Over the past decade: NV contributes far less to Linux kernels than Intel and AMD

Phoronix counts the contributions of the three major plants to the Linux kernel over the past decade, and the data show that NVIDIA contributes far less to the Linux kernel than Intel and AMD. Intel and AMD contribute a large part of the code they contribute to their open source graphics drivers, as well as other hardware-driven code, such as chipset drivers, and some optimized for the CPU.

Intel’s contribution to Linux has been far greater than the other two due to widespread commercial demand, but in recent years AMD has gradually caught up with it, with growth mainly provided by graphics drivers, which have matured over the past few years.

Over the past decade: NV contributes far less to Linux kernels than Intel and AMD

NVIDIA is conservative in its open source business, and they’ve been offering a closed-source driver to the Linux platform, so they’ve contributed far less to the Linux kernel over the past decade than the other two. This has been sprayed by Linus, the founder of Linux, and even expressed his displeasure with NVIDIA with his middle finger in public. Because this is not in line with the idea of the open source community and Linux itself, but they are also helpless with NVIDIA, whose graphics core and CUDA are really successful.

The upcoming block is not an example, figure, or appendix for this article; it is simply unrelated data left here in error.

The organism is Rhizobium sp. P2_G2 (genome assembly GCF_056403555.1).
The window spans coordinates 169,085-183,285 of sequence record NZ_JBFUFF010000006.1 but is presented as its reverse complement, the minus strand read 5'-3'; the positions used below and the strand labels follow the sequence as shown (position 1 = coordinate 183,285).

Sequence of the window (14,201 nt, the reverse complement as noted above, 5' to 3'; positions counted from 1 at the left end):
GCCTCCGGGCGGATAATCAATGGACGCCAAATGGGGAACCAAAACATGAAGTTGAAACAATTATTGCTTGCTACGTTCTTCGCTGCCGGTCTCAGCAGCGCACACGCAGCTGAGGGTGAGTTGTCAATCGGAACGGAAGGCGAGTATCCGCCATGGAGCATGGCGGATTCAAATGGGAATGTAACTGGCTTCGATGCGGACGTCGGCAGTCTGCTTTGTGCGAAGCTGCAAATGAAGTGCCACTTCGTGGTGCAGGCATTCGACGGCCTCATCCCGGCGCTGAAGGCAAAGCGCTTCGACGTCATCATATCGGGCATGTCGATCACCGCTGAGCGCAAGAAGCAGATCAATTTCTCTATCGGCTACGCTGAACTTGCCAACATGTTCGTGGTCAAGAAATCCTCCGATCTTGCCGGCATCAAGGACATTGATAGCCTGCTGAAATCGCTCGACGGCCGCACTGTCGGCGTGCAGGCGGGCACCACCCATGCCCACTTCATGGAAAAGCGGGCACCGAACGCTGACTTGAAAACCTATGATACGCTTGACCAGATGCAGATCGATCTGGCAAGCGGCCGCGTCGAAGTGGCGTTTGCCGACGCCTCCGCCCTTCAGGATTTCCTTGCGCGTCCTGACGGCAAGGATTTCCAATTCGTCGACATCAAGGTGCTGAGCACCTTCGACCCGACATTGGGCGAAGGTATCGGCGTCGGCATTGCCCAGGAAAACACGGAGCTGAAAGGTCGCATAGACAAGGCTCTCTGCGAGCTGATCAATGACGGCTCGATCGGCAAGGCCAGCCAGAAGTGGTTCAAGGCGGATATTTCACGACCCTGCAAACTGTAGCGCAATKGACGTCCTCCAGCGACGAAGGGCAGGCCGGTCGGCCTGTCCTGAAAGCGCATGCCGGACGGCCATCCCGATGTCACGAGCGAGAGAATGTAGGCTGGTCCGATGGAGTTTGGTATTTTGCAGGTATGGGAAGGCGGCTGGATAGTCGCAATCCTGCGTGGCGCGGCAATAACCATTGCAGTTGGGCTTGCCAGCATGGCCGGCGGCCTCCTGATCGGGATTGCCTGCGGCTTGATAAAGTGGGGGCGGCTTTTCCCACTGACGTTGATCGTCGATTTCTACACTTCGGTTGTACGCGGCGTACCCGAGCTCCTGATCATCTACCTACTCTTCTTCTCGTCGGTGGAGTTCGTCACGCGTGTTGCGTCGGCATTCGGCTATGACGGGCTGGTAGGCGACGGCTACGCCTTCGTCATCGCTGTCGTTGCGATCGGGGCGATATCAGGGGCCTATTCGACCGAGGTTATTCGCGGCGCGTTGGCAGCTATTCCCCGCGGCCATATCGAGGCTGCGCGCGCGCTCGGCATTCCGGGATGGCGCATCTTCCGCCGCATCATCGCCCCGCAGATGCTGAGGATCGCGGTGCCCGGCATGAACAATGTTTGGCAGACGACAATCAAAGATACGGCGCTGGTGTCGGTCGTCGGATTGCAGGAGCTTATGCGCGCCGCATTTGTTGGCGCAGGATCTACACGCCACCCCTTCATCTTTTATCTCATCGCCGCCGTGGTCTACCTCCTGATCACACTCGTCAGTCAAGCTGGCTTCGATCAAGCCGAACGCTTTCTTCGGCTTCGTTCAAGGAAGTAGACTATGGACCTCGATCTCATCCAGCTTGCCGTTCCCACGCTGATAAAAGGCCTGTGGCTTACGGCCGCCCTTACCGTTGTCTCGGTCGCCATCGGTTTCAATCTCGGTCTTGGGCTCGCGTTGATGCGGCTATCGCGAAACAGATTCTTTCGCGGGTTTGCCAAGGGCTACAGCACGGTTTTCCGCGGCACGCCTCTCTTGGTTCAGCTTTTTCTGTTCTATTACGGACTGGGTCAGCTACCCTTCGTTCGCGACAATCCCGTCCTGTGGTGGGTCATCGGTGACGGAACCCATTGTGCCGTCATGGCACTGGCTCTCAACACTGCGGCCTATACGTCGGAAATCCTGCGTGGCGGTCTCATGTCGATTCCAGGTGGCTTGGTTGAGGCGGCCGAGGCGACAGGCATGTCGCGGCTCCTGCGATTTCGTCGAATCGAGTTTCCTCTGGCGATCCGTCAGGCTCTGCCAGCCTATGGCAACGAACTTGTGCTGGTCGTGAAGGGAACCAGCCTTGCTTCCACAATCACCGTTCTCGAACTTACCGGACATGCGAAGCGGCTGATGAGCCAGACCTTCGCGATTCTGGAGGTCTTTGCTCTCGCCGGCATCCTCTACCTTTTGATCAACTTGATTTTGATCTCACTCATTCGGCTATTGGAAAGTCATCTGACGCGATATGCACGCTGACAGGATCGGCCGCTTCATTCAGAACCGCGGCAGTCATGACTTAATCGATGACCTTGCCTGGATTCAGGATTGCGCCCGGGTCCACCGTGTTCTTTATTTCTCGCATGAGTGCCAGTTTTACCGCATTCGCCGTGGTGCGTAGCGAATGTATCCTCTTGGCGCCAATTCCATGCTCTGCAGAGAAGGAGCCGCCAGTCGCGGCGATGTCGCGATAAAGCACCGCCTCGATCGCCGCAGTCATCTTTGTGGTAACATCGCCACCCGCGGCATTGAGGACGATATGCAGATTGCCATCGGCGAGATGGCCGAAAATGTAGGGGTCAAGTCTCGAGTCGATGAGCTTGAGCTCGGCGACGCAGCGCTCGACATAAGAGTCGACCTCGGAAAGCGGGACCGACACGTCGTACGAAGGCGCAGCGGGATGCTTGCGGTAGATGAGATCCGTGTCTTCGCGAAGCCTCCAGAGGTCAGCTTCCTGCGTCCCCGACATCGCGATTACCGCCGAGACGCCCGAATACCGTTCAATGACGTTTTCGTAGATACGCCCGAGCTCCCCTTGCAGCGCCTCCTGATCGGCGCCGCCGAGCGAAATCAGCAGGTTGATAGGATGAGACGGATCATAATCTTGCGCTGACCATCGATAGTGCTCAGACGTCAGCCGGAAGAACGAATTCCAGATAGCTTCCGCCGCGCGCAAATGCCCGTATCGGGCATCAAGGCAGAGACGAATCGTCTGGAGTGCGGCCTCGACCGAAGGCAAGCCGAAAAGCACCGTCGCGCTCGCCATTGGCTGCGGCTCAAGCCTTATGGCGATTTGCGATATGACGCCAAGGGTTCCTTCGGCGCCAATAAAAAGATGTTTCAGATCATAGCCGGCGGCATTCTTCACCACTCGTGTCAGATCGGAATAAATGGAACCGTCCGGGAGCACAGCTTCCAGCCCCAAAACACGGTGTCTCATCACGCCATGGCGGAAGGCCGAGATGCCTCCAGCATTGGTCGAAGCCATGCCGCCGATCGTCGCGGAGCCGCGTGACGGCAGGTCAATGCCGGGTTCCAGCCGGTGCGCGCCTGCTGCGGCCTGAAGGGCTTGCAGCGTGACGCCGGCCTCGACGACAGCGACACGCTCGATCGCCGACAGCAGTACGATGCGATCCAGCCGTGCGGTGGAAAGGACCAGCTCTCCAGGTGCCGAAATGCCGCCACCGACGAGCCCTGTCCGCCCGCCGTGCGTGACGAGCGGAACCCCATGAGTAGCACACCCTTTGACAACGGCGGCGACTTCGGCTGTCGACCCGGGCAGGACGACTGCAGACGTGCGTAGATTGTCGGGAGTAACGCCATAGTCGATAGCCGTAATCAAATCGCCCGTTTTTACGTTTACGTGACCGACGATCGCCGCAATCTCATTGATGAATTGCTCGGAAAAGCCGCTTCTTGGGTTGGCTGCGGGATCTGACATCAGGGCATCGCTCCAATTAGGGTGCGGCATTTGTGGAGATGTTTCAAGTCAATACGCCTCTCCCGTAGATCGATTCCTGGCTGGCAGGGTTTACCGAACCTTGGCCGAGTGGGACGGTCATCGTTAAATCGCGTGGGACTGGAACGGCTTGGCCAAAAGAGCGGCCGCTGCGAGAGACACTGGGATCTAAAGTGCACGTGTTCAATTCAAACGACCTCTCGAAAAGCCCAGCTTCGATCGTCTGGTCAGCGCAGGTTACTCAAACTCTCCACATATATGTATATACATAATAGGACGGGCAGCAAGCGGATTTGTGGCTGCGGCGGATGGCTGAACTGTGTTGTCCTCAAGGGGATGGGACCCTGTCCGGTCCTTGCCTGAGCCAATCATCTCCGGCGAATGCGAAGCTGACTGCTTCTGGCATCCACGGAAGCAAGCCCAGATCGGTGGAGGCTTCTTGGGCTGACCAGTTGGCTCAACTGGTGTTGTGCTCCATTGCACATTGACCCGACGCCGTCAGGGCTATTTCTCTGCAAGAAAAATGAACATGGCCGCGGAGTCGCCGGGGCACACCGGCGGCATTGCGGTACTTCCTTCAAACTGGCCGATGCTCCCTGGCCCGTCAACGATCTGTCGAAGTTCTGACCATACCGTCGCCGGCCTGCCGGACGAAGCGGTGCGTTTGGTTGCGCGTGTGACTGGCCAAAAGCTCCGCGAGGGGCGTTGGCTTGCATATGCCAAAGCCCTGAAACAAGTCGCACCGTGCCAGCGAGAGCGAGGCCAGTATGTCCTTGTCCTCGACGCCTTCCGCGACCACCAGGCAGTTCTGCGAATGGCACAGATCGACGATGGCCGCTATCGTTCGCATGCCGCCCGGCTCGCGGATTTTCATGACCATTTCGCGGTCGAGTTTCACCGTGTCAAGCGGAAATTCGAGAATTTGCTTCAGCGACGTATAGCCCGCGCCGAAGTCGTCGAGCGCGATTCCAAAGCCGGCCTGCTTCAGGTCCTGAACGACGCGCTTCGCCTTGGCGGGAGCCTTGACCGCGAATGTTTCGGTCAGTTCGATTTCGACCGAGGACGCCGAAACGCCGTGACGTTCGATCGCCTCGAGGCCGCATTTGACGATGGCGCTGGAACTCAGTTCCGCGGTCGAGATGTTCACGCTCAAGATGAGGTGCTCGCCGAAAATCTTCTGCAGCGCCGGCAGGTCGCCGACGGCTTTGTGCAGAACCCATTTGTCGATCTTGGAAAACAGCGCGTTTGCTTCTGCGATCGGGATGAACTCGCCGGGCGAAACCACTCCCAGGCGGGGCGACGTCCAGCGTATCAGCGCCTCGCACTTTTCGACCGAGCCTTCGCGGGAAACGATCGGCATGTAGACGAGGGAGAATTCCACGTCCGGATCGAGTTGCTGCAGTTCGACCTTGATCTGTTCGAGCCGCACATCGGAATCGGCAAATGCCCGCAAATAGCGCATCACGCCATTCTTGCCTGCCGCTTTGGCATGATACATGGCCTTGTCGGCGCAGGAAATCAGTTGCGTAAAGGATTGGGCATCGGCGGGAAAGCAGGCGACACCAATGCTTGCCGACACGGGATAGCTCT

But NVIDIA has also changed in recent years, with its developers providing some support for third-party developers, not only to support Tegra SoC, but also to drive some NVIDIA graphics cards. In addition, NVIDIA began to publish documents on their GPU hardware last August, covering GPU BIOS tables, device control, initialization, security, and memory frequency control, which is believed to be the beginning of a shift in NVIDIA’s philosophy. In addition, at the upcoming GTC 2020 in March, NVIDIA engineers will discuss the theme of “Open Source, Linux Kernel, and NVIDIA” and may announce some of their new open source initiatives.

Over the past decade: NV contributes far less to Linux kernels than Intel and AMD